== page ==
Konnikova previously worked as a producer for the Charlie Rose show, and wrote the weekly Literally Psyched column for Scientific American as well as the Artful Choice blog for Big Think. Her writing has appeared in The Atlantic, The New York Times, The Paris Review, Wired, The Wall Street Journal, Scientific American MIND, and Scientific American, among others. Born in Moscow, Konnikova came to the United States when she was four years old. She graduated magna cum laude from Harvard, where she studied psychology, creative writing, and government. She received her Ph.D. in Psychology from Columbia.

Speech Topics

Confidence Games Why We Fall for Them...Every Time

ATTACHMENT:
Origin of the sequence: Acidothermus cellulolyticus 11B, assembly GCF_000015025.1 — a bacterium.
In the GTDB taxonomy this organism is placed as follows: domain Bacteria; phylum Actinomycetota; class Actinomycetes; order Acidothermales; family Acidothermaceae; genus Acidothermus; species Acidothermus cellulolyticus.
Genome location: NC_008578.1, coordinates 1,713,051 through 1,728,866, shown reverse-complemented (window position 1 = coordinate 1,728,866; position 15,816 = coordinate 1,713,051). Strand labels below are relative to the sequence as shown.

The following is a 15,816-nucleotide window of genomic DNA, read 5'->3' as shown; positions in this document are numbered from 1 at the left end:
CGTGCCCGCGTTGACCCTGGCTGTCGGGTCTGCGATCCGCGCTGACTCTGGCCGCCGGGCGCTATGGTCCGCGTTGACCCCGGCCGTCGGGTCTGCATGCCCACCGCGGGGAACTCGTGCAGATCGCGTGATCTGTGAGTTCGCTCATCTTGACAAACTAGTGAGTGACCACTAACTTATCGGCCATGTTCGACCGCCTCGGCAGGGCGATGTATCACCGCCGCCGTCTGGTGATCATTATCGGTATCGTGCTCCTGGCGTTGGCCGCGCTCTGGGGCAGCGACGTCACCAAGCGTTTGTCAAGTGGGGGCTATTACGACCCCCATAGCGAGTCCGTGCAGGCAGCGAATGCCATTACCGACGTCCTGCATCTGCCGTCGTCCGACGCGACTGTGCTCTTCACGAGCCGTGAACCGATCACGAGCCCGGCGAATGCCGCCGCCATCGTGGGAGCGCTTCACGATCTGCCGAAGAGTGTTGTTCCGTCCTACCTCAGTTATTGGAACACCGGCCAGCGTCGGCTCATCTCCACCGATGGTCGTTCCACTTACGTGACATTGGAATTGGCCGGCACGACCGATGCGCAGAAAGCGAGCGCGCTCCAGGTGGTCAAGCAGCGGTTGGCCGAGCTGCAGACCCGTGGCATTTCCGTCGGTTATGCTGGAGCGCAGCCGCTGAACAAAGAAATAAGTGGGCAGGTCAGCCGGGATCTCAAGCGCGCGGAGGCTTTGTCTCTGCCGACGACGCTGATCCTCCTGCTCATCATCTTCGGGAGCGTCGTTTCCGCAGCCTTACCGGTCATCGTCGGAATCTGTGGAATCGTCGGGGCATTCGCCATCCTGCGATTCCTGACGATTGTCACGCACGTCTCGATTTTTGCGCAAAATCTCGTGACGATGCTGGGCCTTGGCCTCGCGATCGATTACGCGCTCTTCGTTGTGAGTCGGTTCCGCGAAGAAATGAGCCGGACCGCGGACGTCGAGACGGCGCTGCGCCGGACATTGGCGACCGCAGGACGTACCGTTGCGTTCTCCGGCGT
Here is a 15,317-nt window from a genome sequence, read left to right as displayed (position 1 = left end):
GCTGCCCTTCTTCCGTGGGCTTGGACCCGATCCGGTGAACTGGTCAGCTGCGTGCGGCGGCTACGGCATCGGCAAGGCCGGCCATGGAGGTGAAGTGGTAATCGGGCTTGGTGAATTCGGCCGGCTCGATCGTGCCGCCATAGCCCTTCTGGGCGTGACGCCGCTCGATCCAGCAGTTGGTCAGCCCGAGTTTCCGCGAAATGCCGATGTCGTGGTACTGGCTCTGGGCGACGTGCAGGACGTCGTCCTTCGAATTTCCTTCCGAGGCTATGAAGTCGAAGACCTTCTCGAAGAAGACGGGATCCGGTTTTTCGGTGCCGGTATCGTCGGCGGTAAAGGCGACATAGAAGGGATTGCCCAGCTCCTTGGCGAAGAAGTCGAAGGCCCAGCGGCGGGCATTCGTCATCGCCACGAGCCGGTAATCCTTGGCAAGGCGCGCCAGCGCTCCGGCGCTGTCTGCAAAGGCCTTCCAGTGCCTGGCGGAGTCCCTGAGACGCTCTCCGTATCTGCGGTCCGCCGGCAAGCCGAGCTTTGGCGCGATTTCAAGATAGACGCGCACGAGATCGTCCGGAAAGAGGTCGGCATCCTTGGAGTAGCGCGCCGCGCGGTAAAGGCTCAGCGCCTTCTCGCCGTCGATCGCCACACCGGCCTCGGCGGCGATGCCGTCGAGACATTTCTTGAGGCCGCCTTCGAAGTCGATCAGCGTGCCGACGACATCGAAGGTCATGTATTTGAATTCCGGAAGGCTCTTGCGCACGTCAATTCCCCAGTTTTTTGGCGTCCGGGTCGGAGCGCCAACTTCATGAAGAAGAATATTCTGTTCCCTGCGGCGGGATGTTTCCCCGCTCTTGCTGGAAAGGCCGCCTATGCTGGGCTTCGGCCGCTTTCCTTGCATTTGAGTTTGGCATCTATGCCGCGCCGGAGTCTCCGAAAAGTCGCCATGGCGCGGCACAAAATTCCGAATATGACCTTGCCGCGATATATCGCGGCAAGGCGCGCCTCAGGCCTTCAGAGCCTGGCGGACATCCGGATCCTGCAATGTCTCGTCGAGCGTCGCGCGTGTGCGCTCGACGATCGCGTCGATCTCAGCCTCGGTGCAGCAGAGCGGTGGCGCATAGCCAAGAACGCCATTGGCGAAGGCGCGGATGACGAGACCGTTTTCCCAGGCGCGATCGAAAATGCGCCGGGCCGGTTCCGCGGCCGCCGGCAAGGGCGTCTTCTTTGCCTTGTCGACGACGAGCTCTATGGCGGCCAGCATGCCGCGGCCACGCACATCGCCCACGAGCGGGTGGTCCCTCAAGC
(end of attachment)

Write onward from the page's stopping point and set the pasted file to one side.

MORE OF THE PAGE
Would you know if you were being conned?

Join New York Times bestselling author Maria Konnikova as she explores and explains the psychological principles that make swindling us so easy. From suspicious-looking emails to seductively-structured investment programs, tricksters and grifters use everything at their disposal to persuade us to part with our money. In a world in which the internet makes it easier than ever to access information and adopt new identities, even the savviest of individuals can be tricked. Could you be?

In this entertaining and insightful talk, Konnikova will tell the fascinating stories about some of the most seductive imposters in history, taking us into the world of the con to examine not only why we believe in confidence artists, but how our sense of truth can be manipulated by those around us.

How We Can Learn to Become More Resilient

Personal resilience is often a key factor in overcoming obstacles. But what is it? How do some people succeed, and even excel, despite incredibly difficult circumstances? Can this ability change over time? And, most importantly, can it be learned?